The Biotechnology Industry Organization (BIO) thanks the European Medicines Agency (EMA) for the opportunity to submit comments on the "concept paper on the revision of the guideline on similar biological medicinal product."
BIO represents more than 1,100 biotechnology companies, academic institutions, state biotechnology centersand related organizations across the United States and in more than 30 other nations. BIO members are involved in the research and development of innovative healthcare, agricultural, industrial and environmental biotechnology products, thereby expanding the boundaries of science to benefit humanity by providing better healthcare, enhanced agriculture, and a cleaner and safer environment.
The decision to revise the overarching guidance document for biosimilars is welcome for the reasons given in the problem statement and further commented on below. We recognize that updating the annex guidance documents will require alignment with the overarching guidance.
A discussion of the general principles of trials to demonstrate clinical equivalence should be included in the overarching document:
A formal demonstration of clinical equivalence with the reference product would be preferred, except where there is a scientific rationale for a non-inferiority design in an indication approved for the reference product.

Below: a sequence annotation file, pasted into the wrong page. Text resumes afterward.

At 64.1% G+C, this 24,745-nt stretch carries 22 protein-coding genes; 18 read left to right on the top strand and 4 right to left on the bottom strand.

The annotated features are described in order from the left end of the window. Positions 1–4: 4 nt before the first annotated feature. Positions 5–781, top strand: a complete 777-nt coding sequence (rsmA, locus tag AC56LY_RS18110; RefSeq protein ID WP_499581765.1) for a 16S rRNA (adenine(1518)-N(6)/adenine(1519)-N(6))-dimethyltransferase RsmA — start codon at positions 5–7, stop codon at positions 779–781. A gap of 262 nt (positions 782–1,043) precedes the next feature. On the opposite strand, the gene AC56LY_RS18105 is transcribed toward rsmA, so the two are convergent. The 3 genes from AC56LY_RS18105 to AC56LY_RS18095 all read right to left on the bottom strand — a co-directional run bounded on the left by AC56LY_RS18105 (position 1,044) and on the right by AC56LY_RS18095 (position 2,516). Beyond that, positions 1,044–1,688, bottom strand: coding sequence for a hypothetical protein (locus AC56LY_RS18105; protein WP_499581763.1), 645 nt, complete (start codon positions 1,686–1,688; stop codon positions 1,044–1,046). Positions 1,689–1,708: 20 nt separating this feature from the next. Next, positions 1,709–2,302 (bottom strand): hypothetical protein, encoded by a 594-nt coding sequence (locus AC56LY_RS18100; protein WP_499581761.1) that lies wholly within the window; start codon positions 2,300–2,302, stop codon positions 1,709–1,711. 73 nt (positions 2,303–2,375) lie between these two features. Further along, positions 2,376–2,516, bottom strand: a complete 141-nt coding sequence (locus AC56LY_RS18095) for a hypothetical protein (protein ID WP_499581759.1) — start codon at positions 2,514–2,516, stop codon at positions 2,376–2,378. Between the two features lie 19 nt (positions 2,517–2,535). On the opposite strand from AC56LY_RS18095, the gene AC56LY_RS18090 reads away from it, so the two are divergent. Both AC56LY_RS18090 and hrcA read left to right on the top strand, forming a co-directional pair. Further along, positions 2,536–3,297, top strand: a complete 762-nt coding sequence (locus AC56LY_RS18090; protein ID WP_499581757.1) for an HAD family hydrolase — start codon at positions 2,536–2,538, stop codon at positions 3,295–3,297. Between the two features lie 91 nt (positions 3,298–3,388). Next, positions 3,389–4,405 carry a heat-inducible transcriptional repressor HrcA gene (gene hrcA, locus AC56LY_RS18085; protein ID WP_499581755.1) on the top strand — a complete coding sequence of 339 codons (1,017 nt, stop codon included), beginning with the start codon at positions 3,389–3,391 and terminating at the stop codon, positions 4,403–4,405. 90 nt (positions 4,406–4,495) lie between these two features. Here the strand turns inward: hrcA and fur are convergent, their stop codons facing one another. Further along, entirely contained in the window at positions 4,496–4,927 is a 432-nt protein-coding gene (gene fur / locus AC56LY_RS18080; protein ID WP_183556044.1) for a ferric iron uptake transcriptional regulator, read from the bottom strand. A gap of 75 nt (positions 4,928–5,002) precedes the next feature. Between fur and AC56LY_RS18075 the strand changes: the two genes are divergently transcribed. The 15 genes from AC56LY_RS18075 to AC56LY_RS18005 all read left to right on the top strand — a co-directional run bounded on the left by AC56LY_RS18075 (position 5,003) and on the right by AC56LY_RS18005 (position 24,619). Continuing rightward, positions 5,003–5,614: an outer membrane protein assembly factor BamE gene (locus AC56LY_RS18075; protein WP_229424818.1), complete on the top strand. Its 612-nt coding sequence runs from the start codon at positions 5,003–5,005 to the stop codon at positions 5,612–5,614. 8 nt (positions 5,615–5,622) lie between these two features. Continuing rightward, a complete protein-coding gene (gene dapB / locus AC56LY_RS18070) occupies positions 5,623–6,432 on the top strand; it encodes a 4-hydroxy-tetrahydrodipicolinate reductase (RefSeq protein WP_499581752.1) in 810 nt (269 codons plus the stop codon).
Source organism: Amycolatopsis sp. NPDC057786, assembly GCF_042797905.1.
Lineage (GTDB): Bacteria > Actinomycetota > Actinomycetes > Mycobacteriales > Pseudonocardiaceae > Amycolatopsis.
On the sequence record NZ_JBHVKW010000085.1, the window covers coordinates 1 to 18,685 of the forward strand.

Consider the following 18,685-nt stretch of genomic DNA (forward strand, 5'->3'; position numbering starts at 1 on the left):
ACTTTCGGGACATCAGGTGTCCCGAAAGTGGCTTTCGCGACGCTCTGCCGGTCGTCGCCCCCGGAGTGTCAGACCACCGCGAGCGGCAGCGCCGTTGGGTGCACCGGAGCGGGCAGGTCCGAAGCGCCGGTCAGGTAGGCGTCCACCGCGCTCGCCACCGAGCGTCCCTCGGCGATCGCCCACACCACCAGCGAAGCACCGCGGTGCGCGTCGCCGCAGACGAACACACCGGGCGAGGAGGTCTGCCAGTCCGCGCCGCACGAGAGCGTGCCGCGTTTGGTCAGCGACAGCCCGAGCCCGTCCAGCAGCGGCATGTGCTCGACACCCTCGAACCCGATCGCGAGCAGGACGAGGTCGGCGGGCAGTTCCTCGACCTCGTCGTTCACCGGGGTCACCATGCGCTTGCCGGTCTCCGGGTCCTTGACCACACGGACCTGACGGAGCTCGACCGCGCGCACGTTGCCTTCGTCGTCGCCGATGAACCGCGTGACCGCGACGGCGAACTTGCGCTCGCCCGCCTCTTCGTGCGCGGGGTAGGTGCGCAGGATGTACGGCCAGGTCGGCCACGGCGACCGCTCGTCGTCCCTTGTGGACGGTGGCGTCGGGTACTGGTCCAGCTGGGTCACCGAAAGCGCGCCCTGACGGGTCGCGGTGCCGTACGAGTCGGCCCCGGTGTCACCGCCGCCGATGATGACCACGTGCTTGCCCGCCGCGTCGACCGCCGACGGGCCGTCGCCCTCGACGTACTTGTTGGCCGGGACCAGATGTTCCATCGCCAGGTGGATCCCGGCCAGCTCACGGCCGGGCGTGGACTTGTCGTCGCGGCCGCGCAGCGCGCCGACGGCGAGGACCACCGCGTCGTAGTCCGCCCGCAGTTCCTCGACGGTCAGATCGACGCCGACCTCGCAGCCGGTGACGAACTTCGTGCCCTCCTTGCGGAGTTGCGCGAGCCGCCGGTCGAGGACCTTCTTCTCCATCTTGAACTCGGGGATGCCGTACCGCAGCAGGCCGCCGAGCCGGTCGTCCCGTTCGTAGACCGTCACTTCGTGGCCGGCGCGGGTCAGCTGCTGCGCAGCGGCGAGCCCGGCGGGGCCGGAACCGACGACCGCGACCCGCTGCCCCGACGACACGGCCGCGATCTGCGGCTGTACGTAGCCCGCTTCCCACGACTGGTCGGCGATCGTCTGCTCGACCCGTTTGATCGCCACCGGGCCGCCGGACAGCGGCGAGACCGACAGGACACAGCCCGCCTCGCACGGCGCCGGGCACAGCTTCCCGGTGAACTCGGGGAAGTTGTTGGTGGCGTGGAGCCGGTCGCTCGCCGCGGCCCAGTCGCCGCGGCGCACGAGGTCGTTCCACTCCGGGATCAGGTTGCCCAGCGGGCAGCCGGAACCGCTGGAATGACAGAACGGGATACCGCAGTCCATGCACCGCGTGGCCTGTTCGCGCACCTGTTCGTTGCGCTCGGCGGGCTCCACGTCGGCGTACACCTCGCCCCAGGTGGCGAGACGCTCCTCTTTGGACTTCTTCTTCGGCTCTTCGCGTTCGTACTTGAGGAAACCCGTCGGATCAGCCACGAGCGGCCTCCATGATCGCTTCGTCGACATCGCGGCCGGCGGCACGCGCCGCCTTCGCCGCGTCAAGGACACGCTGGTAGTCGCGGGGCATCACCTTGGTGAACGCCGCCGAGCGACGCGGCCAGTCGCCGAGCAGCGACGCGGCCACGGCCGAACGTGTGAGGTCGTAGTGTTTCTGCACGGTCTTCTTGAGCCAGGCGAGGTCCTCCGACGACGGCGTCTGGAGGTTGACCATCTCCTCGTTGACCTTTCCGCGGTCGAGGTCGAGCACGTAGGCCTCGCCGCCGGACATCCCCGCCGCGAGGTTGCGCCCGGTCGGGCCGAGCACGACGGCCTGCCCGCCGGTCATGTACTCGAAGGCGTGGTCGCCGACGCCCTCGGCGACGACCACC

If the study is being used for extrapolation, demonstration of safety and effectiveness in a sensitive population is necessary to inform safety and efficacy relevant to other indications. The mechanism of action should be the same in the indication in which the clinical trials are conducted and in the indication applied for by extrapolation.
Clinical justification and pre-specification of equivalence margins for the primary endpoint are required.
For biological products that are administered over a short period, efficacy trials are typically conducted with a single primary endpoint.
For biological products that are administered over a long period where the dose is titrated to effect, trials are typically conducted with co-primary endpoints to measure efficacy and dose.
Clinical equivalence studies are generally designed to demonstrate similar efficacy, and thus are not always statistically powered to demonstrate equivalent safety. While equivalent safety should be concluded based on a valid scientific rationale at the time of approval, in some cases, establishing clinical equivalence for safety may require additional or post-marketing safety studies.
The biostatistical working party should consider writing a "Points to Consider" guidance on the design and analysis of trials with a clinical equivalence objective in a similar manner to the guidance that has been produced for the design and analysis of trials with a non-inferiority objective.